Tuesday, June 18, 2024

Emancipation Monument Unveiled in Richmond

A new monument dedicated to emancipation and freedom was unveiled in Richmond Wednesday. (Courtesy of the Virginia State Government)

STATEWIDE — After the removal of the Robert E. Lee statue in Richmond earlier this month, a new monument to honor the contributions of 10 Black Virginians in the struggle for emancipation and freedom was unveiled on Brown’s Island in Richmond this Wednesday (Sept. 22).

The Emancipation and Freedom Monument project began as part of the Dr. Martin Luther King, Jr. Memorial Commission’s commemoration of the 150th anniversary of the Emancipation Proclamation and the abolition of slavery in the U.S.

Designed by Oregon sculptor Thomas Jay Warren, the 12-foot bronze statues depict a man, woman and infant newly freed from slavery.

The statue’s pedestal includes the names of 10 notable Black Virginians who contributed to freedom both before and after emancipation. The names include Nat Turner, Dred Scott, Mary Elizabeth Bowser, William Harvey Carney, Gabriel, Rosa Dixon Bowser, John Mercer Langston, John Mitchell, Jr., Lucy Simms, and Rev. Wyatt Tee Walker.

The monument was installed on Brown’s Island in Richmond and was unveiled Wednesday, Sept. 22. Gov. Ralph Northam gave remarks at the monument’s unveiling and dedication ceremony.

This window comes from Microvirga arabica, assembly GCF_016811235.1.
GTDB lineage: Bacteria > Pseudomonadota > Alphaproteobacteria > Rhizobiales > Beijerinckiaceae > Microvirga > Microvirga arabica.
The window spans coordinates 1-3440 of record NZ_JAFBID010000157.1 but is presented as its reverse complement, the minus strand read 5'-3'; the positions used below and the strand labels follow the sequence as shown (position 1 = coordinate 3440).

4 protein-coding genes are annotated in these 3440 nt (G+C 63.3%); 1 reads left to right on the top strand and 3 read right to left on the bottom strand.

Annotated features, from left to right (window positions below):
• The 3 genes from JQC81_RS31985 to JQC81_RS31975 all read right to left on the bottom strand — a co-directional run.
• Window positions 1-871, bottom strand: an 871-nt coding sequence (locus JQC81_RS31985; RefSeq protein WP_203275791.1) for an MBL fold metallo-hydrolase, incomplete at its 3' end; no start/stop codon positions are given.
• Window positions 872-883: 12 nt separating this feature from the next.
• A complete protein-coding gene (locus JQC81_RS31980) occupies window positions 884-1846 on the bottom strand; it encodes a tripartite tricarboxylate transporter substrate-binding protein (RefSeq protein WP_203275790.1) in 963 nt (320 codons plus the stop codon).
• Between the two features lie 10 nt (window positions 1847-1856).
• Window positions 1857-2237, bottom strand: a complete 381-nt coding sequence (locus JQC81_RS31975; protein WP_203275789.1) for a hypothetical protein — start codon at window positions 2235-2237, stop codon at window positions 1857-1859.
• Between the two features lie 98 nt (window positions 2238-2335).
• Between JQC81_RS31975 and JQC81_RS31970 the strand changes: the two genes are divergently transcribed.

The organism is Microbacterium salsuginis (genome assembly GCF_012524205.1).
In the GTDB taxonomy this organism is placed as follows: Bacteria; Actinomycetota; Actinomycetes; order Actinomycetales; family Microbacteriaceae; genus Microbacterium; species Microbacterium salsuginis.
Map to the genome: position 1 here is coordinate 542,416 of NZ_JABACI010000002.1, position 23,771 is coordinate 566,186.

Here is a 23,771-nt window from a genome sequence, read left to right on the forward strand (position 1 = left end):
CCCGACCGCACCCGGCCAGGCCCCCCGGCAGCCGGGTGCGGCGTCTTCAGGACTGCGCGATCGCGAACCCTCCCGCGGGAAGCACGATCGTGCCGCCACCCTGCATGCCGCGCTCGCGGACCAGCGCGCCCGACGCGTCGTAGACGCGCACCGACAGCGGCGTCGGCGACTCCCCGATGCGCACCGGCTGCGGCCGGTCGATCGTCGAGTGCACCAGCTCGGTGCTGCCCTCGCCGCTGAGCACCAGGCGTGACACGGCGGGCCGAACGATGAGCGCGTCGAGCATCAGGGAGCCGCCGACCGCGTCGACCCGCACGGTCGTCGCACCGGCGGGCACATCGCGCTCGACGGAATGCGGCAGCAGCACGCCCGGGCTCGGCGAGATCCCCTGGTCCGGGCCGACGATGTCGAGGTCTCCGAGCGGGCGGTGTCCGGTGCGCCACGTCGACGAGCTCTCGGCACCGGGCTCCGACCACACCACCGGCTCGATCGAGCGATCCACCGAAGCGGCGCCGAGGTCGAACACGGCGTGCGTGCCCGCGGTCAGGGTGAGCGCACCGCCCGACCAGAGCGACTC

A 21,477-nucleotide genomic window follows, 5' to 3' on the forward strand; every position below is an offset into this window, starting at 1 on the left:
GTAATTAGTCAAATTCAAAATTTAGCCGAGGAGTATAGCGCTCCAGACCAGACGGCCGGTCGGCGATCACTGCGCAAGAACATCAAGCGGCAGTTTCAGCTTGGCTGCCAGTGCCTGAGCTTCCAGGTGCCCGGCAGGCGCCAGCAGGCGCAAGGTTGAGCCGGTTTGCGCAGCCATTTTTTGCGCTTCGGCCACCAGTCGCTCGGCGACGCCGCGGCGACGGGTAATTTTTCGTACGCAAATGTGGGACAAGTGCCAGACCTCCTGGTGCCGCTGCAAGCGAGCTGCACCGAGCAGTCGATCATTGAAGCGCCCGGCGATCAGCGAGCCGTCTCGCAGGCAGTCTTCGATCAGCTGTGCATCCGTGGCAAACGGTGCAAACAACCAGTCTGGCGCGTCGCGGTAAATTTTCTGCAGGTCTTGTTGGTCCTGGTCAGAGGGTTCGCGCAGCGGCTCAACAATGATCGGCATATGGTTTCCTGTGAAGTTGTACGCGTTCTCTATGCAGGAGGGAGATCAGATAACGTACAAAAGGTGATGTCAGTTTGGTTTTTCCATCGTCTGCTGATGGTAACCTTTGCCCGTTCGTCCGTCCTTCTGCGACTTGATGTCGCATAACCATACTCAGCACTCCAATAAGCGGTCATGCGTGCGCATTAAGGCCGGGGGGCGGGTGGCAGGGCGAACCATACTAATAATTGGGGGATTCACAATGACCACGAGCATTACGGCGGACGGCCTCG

“We talk often about the need to make sure that we tell and teach the full and true story of our shared history, how we must ensure that everyone understands where we have been so we can build a more inclusive future together,” Northam said. “By necessity, that often includes focusing on the horrors of slavery and the terrors of the Jim Crow era. But in this monument, we see a different part of the story. These figures embody the power of emancipation and the power of freedom.”

Northam noted how the new monument represents different values than the Robert E. Lee statue that was removed two weeks ago.

“Just a couple weeks ago, one of my proudest days, we took down a statue of a man who led an army to stop the emancipation and freedom these figures symbolized,” he said. “As we know that statue honored a lost cause that had burdened Virginia for far, far too many years.”

“These statues are symbols of hope, freedom and of the enduring will to fight for that freedom,” he added.

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